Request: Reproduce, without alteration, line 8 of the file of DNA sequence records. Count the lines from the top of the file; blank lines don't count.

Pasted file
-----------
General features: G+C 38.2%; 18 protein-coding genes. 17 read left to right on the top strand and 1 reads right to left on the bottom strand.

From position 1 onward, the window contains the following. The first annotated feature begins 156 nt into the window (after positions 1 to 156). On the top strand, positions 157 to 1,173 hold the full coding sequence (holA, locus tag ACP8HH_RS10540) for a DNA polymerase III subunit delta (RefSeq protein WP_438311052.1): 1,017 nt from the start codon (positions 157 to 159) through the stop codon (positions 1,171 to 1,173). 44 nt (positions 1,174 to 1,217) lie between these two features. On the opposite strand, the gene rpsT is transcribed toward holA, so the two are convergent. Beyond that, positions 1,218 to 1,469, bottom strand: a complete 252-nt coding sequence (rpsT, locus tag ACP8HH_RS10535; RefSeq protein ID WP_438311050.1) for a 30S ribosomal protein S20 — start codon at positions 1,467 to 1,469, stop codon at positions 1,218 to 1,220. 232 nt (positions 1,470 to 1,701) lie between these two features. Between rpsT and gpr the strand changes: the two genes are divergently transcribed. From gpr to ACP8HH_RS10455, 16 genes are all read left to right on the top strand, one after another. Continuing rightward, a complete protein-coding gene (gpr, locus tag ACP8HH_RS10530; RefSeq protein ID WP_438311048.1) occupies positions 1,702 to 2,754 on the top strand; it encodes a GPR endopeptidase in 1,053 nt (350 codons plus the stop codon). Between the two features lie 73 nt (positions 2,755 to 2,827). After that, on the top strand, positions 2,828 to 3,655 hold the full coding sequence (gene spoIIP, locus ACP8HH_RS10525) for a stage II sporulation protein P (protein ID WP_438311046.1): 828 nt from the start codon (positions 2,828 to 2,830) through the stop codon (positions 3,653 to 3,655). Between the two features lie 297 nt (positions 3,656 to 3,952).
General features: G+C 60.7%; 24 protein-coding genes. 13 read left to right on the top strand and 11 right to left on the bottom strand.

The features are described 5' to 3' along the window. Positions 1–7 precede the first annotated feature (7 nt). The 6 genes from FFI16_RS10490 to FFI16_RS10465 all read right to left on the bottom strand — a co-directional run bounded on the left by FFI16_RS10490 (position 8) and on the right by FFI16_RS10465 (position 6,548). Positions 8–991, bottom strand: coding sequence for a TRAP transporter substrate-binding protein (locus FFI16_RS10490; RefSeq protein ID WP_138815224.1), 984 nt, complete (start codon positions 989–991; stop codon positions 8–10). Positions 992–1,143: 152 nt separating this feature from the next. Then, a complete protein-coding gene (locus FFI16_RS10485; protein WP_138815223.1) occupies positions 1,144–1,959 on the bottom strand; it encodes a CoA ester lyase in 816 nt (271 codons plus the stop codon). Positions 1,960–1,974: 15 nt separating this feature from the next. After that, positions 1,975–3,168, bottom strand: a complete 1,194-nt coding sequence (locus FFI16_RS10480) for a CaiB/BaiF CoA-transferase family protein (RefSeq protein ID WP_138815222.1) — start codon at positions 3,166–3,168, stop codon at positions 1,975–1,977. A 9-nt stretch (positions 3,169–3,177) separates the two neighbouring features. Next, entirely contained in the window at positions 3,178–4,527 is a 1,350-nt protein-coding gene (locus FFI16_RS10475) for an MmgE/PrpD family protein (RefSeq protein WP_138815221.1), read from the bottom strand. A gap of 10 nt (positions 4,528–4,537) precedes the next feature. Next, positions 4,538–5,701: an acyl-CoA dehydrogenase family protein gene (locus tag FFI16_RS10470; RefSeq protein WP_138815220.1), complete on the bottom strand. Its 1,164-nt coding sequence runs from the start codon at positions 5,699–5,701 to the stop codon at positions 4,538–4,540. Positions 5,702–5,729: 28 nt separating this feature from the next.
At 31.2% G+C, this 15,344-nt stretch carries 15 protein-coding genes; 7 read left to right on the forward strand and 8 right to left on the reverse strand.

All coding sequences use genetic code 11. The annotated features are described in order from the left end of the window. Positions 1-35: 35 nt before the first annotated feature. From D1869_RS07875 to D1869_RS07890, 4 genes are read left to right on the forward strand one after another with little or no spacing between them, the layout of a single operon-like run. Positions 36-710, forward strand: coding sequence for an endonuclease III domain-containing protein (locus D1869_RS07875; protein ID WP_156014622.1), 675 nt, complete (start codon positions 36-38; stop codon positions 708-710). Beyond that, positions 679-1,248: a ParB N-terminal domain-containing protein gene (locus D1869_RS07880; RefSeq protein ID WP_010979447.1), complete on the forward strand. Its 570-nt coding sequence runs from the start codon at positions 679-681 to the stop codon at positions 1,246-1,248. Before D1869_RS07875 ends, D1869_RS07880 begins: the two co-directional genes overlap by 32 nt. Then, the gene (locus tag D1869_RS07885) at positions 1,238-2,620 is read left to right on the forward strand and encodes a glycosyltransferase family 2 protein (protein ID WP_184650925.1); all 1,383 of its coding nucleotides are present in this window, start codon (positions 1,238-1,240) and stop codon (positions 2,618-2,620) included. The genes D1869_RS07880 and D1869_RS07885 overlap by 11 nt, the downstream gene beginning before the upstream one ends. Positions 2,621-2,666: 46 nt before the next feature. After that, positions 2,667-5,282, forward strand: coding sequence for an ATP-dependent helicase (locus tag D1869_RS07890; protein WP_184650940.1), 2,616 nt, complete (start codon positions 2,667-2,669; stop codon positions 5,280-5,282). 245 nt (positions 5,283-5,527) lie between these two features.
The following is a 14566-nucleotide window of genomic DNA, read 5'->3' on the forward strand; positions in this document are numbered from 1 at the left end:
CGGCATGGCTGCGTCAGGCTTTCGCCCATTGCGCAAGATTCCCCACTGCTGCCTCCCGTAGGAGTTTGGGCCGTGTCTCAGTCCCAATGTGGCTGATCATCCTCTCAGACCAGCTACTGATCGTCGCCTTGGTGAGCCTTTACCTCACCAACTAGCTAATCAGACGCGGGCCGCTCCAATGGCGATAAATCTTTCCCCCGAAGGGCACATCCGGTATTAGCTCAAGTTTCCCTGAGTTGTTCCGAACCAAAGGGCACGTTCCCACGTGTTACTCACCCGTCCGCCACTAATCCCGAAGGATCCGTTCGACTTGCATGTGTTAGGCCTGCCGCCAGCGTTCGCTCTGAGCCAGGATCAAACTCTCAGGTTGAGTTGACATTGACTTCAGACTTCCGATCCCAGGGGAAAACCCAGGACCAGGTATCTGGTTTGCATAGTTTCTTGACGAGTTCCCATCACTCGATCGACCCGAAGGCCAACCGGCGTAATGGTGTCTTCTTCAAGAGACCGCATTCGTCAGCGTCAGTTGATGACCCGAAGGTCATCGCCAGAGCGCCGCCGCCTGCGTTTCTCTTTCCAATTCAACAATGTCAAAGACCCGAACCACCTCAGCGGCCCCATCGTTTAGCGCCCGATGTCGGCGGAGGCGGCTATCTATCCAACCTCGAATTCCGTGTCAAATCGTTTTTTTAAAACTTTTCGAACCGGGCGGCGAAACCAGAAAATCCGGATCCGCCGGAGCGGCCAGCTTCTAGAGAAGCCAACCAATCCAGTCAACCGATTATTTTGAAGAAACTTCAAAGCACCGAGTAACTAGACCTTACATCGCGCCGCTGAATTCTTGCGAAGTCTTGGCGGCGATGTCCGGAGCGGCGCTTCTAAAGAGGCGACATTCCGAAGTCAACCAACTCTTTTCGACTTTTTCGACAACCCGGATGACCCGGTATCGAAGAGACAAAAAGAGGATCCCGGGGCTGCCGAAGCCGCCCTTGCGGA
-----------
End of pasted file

CGGCATGGCTGCGTCAGGCTTTCGCCCATTGCGCAAGATTCCCCACTGCTGCCTCCCGTAGGAGTTTGGGCCGTGTCTCAGTCCCAATGTGGCTGATCATCCTCTCAGACCAGCTACTGATCGTCGCCTTGGTGAGCCTTTACCTCACCAACTAGCTAATCAGACGCGGGCCGCTCCAATGGCGATAAATCTTTCCCCCGAAGGGCACATCCGGTATTAGCTCAAGTTTCCCTGAGTTGTTCCGAACCAAAGGGCACGTTCCCACGTGTTACTCACCCGTCCGCCACTAATCCCGAAGGATCCGTTCGACTTGCATGTGTTAGGCCTGCCGCCAGCGTTCGCTCTGAGCCAGGATCAAACTCTCAGGTTGAGTTGACATTGACTTCAGACTTCCGATCCCAGGGGAAAACCCAGGACCAGGTATCTGGTTTGCATAGTTTCTTGACGAGTTCCCATCACTCGATCGACCCGAAGGCCAACCGGCGTAATGGTGTCTTCTTCAAGAGACCGCATTCGTCAGCGTCAGTTGATGACCCGAAGGTCATCGCCAGAGCGCCGCCGCCTGCGTTTCTCTTTCCAATTCAACAATGTCAAAGACCCGAACCACCTCAGCGGCCCCATCGTTTAGCGCCCGATGTCGGCGGAGGCGGCTATCTATCCAACCTCGAATTCCGTGTCAAATCGTTTTTTTAAAACTTTTCGAACCGGGCGGCGAAACCAGAAAATCCGGATCCGCCGGAGCGGCCAGCTTCTAGAGAAGCCAACCAATCCAGTCAACCGATTATTTTGAAGAAACTTCAAAGCACCGAGTAACTAGACCTTACATCGCGCCGCTGAATTCTTGCGAAGTCTTGGCGGCGATGTCCGGAGCGGCGCTTCTAAAGAGGCGACATTCCGAAGTCAACCAACTCTTTTCGACTTTTTCGACAACCCGGATGACCCGGTATCGAAGAGACAAAAAGAGGATCCCGGGGCTGCCGAAGCCGCCCTTGCGGA